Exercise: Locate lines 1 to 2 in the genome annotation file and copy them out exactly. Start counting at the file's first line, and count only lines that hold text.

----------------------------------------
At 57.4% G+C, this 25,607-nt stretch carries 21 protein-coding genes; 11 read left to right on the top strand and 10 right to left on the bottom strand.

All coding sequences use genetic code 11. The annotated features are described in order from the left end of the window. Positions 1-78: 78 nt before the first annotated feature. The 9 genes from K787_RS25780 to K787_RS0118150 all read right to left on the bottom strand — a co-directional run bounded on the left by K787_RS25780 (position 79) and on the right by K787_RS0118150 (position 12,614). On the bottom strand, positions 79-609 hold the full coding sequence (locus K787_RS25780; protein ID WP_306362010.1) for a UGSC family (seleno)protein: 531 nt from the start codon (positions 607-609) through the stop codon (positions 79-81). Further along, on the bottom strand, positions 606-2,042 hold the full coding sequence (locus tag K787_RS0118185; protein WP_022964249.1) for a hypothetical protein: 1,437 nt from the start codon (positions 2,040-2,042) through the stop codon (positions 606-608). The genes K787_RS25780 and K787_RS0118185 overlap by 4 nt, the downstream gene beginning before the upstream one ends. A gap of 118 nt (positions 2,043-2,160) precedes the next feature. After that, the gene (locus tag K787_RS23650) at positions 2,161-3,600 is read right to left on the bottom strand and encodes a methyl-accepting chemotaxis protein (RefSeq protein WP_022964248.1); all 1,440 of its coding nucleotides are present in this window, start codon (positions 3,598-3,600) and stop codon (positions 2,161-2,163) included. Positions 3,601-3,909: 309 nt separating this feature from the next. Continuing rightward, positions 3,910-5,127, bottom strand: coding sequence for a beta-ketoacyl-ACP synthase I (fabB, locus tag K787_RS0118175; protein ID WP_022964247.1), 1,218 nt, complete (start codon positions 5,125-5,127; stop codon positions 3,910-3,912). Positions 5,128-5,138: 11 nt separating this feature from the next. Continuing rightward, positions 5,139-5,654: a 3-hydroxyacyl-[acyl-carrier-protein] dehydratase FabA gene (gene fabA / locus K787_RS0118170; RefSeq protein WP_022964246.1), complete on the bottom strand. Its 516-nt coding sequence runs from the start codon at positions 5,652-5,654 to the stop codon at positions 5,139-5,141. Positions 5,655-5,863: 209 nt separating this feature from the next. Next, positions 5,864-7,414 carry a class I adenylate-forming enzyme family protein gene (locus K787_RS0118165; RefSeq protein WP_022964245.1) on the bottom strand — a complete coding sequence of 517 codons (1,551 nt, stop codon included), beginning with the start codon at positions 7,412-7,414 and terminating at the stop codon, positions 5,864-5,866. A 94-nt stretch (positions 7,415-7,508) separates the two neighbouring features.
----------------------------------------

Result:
At 57.4% G+C, this 25,607-nt stretch carries 21 protein-coding genes; 11 read left to right on the top strand and 10 right to left on the bottom strand.

All coding sequences use genetic code 11. The annotated features are described in order from the left end of the window. Positions 1-78: 78 nt before the first annotated feature. The 9 genes from K787_RS25780 to K787_RS0118150 all read right to left on the bottom strand — a co-directional run bounded on the left by K787_RS25780 (position 79) and on the right by K787_RS0118150 (position 12,614). On the bottom strand, positions 79-609 hold the full coding sequence (locus K787_RS25780; protein ID WP_306362010.1) for a UGSC family (seleno)protein: 531 nt from the start codon (positions 607-609) through the stop codon (positions 79-81). Further along, on the bottom strand, positions 606-2,042 hold the full coding sequence (locus tag K787_RS0118185; protein WP_022964249.1) for a hypothetical protein: 1,437 nt from the start codon (positions 2,040-2,042) through the stop codon (positions 606-608). The genes K787_RS25780 and K787_RS0118185 overlap by 4 nt, the downstream gene beginning before the upstream one ends. A gap of 118 nt (positions 2,043-2,160) precedes the next feature. After that, the gene (locus tag K787_RS23650) at positions 2,161-3,600 is read right to left on the bottom strand and encodes a methyl-accepting chemotaxis protein (RefSeq protein WP_022964248.1); all 1,440 of its coding nucleotides are present in this window, start codon (positions 3,598-3,600) and stop codon (positions 2,161-2,163) included. Positions 3,601-3,909: 309 nt separating this feature from the next. Continuing rightward, positions 3,910-5,127, bottom strand: coding sequence for a beta-ketoacyl-ACP synthase I (fabB, locus tag K787_RS0118175; protein ID WP_022964247.1), 1,218 nt, complete (start codon positions 5,125-5,127; stop codon positions 3,910-3,912). Positions 5,128-5,138: 11 nt separating this feature from the next. Continuing rightward, positions 5,139-5,654: a 3-hydroxyacyl-[acyl-carrier-protein] dehydratase FabA gene (gene fabA / locus K787_RS0118170; RefSeq protein WP_022964246.1), complete on the bottom strand. Its 516-nt coding sequence runs from the start codon at positions 5,652-5,654 to the stop codon at positions 5,139-5,141. Positions 5,655-5,863: 209 nt separating this feature from the next. Next, positions 5,864-7,414 carry a class I adenylate-forming enzyme family protein gene (locus K787_RS0118165; RefSeq protein WP_022964245.1) on the bottom strand — a complete coding sequence of 517 codons (1,551 nt, stop codon included), beginning with the start codon at positions 7,412-7,414 and terminating at the stop codon, positions 5,864-5,866. A 94-nt stretch (positions 7,415-7,508) separates the two neighbouring features.